What about the traffic at Place Gabriel-Péri? “There always has been, and since the beginning of the 20th century!”, he exclaims. “They weren’t Romanians or Algerians at the time, but young men who came from Lozère, who were pissed off, who drank and who trafficked. The change from before is the concentration of problems. on the square. There has always been trafficking in cannabis. But there have also been clandestine markets, smuggling … But the Place du Pont is a place in La Guillotière, it is not all the Guill ‘”.
We tend to forget it, especially because these famous neighborhood borders are blurred: the territory is large and can extend, according to some, to the place Jean Macé or the place Guichard. What to open horizons. As a good connoisseur of the place, Romain Blachier obviously has some favorite places that he willingly shares with people who want to have a good time riding in the 3rd and 7th arrondissements.
The Elysée Theater, rue Basse-Combalot, to start. “It’s great because it’s both a theater, one of the most creative in Lyon, which attracts programmers from large venues who come to see the plays, and it’s also an associative nursery with audiovisual associations . I highly recommend this great place “, begins Romain Blachier.
At noon, direction Ô Ma Café, at 10 rue de Marseille: “An Asian Bar ‘, nice, crossed out, multicultural, opening door to the Asian quarter. The owner is colorful. It’s cosmopolitan but not closed to others. I recommend the bò bún”.
Romain Blachier is more annoyed when it comes to talking about a bookstore. “If I quote one, the others will yell “, he laughs, before recommending the La Madeleine bookstore.
And to finish with the Vercoquin, natural wine cellar at 33 rue de la Thibaudière. “One of the characteristics of La Guillotière is that almost all of the wine cellars are natural wine cellars. It’s more than organic, it’s grapes and nothing else. a very important movement among bobos, they refuse to drink anything else “, he concludes.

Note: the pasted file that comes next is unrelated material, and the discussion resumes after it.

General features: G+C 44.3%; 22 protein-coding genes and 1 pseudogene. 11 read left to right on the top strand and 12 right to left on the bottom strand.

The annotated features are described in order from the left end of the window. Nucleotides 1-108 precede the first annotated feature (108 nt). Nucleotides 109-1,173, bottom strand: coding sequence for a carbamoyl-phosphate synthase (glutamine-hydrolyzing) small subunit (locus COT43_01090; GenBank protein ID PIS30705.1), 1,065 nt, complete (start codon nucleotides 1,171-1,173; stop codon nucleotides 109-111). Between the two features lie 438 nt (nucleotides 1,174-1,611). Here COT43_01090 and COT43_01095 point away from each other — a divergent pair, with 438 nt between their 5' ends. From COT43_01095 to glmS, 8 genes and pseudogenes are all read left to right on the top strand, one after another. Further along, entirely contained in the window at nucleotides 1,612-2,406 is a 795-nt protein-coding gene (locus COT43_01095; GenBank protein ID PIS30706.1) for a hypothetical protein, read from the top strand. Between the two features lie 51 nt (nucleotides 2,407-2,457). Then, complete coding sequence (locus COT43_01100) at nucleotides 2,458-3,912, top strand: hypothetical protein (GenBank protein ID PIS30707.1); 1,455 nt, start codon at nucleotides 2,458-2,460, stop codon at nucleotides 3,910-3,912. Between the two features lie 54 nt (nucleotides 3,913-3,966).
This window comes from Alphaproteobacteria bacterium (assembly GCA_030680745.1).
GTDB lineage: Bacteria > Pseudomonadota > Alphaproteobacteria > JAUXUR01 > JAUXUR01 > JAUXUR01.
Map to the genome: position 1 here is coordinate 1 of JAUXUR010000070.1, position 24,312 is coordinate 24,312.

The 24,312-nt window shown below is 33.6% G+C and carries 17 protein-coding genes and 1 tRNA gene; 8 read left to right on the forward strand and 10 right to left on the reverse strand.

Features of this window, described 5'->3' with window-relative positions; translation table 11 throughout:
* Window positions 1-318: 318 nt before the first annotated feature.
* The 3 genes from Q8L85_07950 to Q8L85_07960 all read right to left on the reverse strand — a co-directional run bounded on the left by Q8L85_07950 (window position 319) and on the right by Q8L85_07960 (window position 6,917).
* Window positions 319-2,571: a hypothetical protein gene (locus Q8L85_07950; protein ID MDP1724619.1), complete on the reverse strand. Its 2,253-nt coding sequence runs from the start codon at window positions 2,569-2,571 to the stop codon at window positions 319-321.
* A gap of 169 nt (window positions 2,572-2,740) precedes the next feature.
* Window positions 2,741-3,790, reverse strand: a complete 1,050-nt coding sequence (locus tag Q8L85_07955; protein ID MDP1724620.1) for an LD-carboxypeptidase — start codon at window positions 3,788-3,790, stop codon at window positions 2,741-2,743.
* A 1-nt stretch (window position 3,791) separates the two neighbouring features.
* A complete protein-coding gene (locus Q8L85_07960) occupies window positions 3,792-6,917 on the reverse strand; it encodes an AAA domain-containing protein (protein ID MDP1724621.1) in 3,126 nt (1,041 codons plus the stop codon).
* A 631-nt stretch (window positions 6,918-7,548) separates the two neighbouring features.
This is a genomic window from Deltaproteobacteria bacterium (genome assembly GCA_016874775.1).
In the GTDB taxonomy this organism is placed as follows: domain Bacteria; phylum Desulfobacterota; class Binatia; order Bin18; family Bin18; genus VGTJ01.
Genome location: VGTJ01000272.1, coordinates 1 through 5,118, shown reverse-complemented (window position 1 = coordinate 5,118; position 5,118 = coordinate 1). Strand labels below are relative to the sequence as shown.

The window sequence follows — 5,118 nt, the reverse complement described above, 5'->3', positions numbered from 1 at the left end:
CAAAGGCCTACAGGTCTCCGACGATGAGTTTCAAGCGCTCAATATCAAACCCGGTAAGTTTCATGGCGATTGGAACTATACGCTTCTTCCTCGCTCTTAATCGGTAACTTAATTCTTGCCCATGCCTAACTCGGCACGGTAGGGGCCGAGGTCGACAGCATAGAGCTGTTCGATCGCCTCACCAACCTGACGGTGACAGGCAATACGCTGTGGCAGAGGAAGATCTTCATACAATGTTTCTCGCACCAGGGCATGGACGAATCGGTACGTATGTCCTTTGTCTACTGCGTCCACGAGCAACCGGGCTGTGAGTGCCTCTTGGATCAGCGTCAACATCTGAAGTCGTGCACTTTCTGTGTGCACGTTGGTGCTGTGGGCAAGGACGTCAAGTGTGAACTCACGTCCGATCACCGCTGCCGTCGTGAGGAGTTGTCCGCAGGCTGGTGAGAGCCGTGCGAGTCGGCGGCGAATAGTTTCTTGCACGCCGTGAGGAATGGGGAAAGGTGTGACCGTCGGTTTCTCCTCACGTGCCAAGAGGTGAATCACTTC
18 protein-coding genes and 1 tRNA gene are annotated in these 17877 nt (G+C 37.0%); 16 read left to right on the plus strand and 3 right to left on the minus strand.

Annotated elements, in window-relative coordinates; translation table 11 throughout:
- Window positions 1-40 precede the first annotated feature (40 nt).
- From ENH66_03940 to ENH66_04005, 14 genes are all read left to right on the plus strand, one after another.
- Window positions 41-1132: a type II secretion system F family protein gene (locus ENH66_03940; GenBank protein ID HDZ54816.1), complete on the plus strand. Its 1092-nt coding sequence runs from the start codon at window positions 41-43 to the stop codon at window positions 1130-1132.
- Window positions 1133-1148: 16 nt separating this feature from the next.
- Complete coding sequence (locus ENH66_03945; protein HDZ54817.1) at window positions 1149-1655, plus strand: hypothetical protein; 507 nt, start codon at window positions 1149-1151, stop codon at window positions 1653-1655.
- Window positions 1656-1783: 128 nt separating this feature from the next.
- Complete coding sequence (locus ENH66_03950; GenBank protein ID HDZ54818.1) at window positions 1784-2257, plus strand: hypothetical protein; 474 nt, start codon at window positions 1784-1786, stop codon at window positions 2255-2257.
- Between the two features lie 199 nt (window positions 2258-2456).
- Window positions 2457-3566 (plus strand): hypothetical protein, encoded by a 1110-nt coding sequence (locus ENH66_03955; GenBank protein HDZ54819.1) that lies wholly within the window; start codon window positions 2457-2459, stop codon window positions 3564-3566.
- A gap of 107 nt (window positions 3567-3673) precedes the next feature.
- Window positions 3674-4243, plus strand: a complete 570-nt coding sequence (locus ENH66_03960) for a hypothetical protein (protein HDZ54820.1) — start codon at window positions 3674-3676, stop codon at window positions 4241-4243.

“Increase the number of meeting places”
If he no longer has any mandate, after having decided not to be on any list in 2020, Romain Blachier remains very aware of the political projects to come. So much so that he was asked what he would do for La Guillotière, if he was one day mayor of the 7th district. “As a deputy, I created a festival called Nuit nomade. We must multiply the initiatives that make everyone work together: MJC, theaters, associations … We need a big carnival of La Guillotière, this would be very important to me “.
The man attached to culture, believes that it is also necessary “to increase the number of meeting places between people. And more initiatives so that the different communities and social backgrounds come together. Place Gabriel-Péri should also be redeveloped to make it something where there is a regular cultural imprint, for get out of this anxiety-provoking side. Even if the south of the 7th arrondissement is rich in this, it would take a real secure concert hall that meets standards while supporting the cafes by helping to organize more open stages “. Finally, and it is likely that the ecological municipality thought about it like him, Romain Blachier would like to make more pedestrian streets, “because when you live in the 7th, you don’t need a car very much”.